Statue of US President Thomas Jefferson Removed from New York City Hall Due to Slavery Links | US News

A statue of US President Thomas Jefferson has been removed from New York City Hall due to its links to the slave trade.

The sculpture from 1833 was in the new York The city council chamber for over a century, but has now been dismantled following a vote last month.

The New York City Public Design Commission decided to dismantle the 7-foot bronze statue, after reassessing the legacy of the founding father, who was also a slave owner.

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The statue will be moved to a museum

Renewed calls to remove the statue came after the murder of George floyd in Minneapolis last year.

Jefferson is the third US president and also appears on the two dollar bill and Mount Rushmore.

He was the primary author of the Declaration of Independence, writing “All men are created equal,” but he enslaved over 600 people and fathered at least six children with Sally Hemings, a woman he reduced in slavery.

“Jefferson has embodied some of the most shameful parts of our country’s long and nuanced history,” Adrienne Adams, co-chair of the board’s Black, Latino and Asian Caucus told the committee last month.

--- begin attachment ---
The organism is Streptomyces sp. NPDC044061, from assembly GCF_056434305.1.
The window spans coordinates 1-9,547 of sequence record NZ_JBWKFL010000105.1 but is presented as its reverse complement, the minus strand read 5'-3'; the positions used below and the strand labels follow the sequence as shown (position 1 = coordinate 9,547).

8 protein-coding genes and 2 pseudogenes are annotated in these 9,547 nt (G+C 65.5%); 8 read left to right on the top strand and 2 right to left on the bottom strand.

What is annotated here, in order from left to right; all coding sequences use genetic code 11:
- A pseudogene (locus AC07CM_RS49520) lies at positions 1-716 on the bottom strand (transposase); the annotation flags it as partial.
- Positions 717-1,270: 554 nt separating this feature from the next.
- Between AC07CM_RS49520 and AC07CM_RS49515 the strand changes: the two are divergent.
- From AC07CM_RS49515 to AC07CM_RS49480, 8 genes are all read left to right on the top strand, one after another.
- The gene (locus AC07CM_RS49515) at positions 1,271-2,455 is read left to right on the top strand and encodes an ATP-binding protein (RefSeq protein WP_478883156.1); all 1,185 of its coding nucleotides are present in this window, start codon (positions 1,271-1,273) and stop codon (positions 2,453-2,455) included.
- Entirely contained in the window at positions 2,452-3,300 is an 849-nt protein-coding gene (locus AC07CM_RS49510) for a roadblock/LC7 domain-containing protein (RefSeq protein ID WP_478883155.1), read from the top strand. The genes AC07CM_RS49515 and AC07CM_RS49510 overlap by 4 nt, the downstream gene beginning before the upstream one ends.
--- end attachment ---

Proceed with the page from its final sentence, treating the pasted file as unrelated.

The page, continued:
“It’s time for the city to turn the page and move forward.

A statue of Thomas Jefferson holding the Declaration of Independence sits in the boardroom of New York City Hall on Wednesday, October 20, 2021. The 1833 statue of Jefferson will be removed from the boardroom by end of the year.  Some New York City Council members have been calling for the statue to be removed from the room they do business for years because Jefferson was a slave owner.  (AP Photo / Ted Shaffrey)
Picture:
The sculpture was removed following a vote last month

His statue, which has been in New York City Hall since 1915, is a replica of a bronze coin by Pierre-Jean David D’Angers, which can be found in the United States Capitol.

It will now be transported to the New York Historical Society, where it will remain on long-term loan.

The artwork will be placed in the museum’s lobby gallery for six months before being moved to the reading room for the duration of the 10-year loan agreement, according to the New York Times.

Similar monuments have become the target of anti-racism protests in recent years, and other statues of Jefferson have already been removed or destroyed, notably in Oregon and Georgia.

Statues of Confederate Civil War leaders were also dismantled.


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Kevin E. Boling